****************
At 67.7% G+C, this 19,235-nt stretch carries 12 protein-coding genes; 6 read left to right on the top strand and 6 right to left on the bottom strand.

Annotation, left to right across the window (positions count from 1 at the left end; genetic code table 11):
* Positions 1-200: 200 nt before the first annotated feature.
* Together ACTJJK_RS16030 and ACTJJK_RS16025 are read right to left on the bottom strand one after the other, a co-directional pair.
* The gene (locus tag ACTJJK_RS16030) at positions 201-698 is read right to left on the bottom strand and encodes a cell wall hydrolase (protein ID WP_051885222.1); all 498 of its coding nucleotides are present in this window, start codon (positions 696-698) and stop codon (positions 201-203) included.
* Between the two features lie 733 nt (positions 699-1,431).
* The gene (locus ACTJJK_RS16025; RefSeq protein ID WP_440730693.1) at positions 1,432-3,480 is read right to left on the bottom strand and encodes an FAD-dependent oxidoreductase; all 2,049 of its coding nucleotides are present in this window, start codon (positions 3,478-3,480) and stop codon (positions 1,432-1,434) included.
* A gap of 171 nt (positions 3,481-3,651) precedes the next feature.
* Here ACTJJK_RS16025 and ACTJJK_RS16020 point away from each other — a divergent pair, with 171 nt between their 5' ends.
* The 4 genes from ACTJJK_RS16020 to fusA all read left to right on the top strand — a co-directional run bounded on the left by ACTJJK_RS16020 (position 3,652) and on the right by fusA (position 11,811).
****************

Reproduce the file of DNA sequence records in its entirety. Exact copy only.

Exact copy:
At 67.7% G+C, this 19,235-nt stretch carries 12 protein-coding genes; 6 read left to right on the top strand and 6 right to left on the bottom strand.

Annotation, left to right across the window (positions count from 1 at the left end; genetic code table 11):
* Positions 1-200: 200 nt before the first annotated feature.
* Together ACTJJK_RS16030 and ACTJJK_RS16025 are read right to left on the bottom strand one after the other, a co-directional pair.
* The gene (locus tag ACTJJK_RS16030) at positions 201-698 is read right to left on the bottom strand and encodes a cell wall hydrolase (protein ID WP_051885222.1); all 498 of its coding nucleotides are present in this window, start codon (positions 696-698) and stop codon (positions 201-203) included.
* Between the two features lie 733 nt (positions 699-1,431).
* The gene (locus ACTJJK_RS16025; RefSeq protein ID WP_440730693.1) at positions 1,432-3,480 is read right to left on the bottom strand and encodes an FAD-dependent oxidoreductase; all 2,049 of its coding nucleotides are present in this window, start codon (positions 3,478-3,480) and stop codon (positions 1,432-1,434) included.
* A gap of 171 nt (positions 3,481-3,651) precedes the next feature.
* Here ACTJJK_RS16025 and ACTJJK_RS16020 point away from each other — a divergent pair, with 171 nt between their 5' ends.
* The 4 genes from ACTJJK_RS16020 to fusA all read left to right on the top strand — a co-directional run bounded on the left by ACTJJK_RS16020 (position 3,652) and on the right by fusA (position 11,811).